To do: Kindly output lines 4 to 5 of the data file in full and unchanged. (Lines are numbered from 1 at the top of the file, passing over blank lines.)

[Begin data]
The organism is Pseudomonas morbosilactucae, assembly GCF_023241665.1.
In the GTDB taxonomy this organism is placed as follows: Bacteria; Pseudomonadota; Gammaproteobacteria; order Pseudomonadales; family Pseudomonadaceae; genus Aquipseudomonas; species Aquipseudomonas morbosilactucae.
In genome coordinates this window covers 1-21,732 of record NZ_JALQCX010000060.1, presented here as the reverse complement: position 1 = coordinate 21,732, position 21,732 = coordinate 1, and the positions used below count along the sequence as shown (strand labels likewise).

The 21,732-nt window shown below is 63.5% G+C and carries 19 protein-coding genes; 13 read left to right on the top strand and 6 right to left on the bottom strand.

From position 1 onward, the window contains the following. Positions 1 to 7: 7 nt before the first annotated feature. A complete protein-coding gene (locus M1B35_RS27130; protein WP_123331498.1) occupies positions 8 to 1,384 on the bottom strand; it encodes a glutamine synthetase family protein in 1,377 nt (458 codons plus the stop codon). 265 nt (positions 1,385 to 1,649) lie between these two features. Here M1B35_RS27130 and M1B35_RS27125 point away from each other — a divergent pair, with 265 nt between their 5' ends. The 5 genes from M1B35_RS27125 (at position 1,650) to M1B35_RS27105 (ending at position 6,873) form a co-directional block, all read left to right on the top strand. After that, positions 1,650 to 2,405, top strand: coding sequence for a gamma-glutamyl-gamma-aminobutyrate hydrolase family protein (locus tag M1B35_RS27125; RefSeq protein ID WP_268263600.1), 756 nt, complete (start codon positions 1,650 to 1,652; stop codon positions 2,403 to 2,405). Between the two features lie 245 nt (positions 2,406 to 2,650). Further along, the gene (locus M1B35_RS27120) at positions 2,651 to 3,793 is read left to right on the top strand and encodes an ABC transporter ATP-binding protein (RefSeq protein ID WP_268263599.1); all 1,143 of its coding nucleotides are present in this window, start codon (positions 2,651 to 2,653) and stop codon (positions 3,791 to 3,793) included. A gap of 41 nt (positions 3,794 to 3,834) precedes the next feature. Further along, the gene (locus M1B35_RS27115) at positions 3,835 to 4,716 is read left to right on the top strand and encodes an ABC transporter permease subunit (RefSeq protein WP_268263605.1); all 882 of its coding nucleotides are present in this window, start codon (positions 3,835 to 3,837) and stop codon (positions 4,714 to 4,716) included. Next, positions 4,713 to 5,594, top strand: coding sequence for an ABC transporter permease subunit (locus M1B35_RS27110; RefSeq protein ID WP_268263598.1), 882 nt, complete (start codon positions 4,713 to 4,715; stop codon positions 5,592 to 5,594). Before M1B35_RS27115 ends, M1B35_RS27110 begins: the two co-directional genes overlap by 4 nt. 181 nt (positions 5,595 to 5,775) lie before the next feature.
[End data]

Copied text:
The 21,732-nt window shown below is 63.5% G+C and carries 19 protein-coding genes; 13 read left to right on the top strand and 6 right to left on the bottom strand.

From position 1 onward, the window contains the following. Positions 1 to 7: 7 nt before the first annotated feature. A complete protein-coding gene (locus M1B35_RS27130; protein WP_123331498.1) occupies positions 8 to 1,384 on the bottom strand; it encodes a glutamine synthetase family protein in 1,377 nt (458 codons plus the stop codon). 265 nt (positions 1,385 to 1,649) lie between these two features. Here M1B35_RS27130 and M1B35_RS27125 point away from each other — a divergent pair, with 265 nt between their 5' ends. The 5 genes from M1B35_RS27125 (at position 1,650) to M1B35_RS27105 (ending at position 6,873) form a co-directional block, all read left to right on the top strand. After that, positions 1,650 to 2,405, top strand: coding sequence for a gamma-glutamyl-gamma-aminobutyrate hydrolase family protein (locus tag M1B35_RS27125; RefSeq protein ID WP_268263600.1), 756 nt, complete (start codon positions 1,650 to 1,652; stop codon positions 2,403 to 2,405). Between the two features lie 245 nt (positions 2,406 to 2,650). Further along, the gene (locus M1B35_RS27120) at positions 2,651 to 3,793 is read left to right on the top strand and encodes an ABC transporter ATP-binding protein (RefSeq protein ID WP_268263599.1); all 1,143 of its coding nucleotides are present in this window, start codon (positions 2,651 to 2,653) and stop codon (positions 3,791 to 3,793) included. A gap of 41 nt (positions 3,794 to 3,834) precedes the next feature. Further along, the gene (locus M1B35_RS27115) at positions 3,835 to 4,716 is read left to right on the top strand and encodes an ABC transporter permease subunit (RefSeq protein WP_268263605.1); all 882 of its coding nucleotides are present in this window, start codon (positions 3,835 to 3,837) and stop codon (positions 4,714 to 4,716) included. Next, positions 4,713 to 5,594, top strand: coding sequence for an ABC transporter permease subunit (locus M1B35_RS27110; RefSeq protein ID WP_268263598.1), 882 nt, complete (start codon positions 4,713 to 4,715; stop codon positions 5,592 to 5,594). Before M1B35_RS27115 ends, M1B35_RS27110 begins: the two co-directional genes overlap by 4 nt. 181 nt (positions 5,595 to 5,775) lie before the next feature.